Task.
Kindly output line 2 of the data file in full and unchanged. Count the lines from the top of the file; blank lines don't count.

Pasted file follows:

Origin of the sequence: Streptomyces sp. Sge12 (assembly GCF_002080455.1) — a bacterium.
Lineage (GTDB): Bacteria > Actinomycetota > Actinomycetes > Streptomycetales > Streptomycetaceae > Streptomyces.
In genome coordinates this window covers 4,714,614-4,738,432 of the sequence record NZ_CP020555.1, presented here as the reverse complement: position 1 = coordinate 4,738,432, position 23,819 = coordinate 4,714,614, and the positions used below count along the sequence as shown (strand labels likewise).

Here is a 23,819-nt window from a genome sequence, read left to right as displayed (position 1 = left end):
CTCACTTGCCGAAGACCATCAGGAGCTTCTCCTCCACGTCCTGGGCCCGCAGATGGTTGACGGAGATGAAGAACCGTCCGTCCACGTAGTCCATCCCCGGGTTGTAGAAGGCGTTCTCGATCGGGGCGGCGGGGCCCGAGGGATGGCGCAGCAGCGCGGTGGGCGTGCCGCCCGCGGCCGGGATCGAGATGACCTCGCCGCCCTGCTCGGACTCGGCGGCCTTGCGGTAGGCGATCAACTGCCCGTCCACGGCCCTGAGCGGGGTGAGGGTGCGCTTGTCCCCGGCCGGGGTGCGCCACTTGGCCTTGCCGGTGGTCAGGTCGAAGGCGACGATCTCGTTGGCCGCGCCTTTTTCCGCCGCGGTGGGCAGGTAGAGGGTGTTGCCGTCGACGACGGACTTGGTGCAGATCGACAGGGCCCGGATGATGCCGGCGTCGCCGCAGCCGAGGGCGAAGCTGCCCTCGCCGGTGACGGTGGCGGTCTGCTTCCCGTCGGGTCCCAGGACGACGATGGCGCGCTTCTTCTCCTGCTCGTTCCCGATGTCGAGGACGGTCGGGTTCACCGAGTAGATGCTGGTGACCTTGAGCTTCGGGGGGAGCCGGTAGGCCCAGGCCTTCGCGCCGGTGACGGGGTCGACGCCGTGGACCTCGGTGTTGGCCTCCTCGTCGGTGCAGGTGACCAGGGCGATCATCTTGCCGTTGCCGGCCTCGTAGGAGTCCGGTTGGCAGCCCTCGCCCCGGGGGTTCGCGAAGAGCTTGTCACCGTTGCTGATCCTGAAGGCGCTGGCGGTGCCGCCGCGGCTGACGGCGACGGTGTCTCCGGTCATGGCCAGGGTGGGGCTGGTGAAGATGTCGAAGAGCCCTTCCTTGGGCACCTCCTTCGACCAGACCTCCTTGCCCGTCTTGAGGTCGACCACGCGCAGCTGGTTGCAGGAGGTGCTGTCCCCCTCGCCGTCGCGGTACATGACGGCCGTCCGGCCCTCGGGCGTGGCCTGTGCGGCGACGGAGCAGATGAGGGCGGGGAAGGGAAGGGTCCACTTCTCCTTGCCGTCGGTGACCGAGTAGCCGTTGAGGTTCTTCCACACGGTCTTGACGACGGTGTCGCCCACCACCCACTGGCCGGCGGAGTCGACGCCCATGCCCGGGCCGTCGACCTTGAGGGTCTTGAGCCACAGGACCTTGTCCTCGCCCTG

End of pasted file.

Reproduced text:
Lineage (GTDB): Bacteria > Actinomycetota > Actinomycetes > Streptomycetales > Streptomycetaceae > Streptomyces.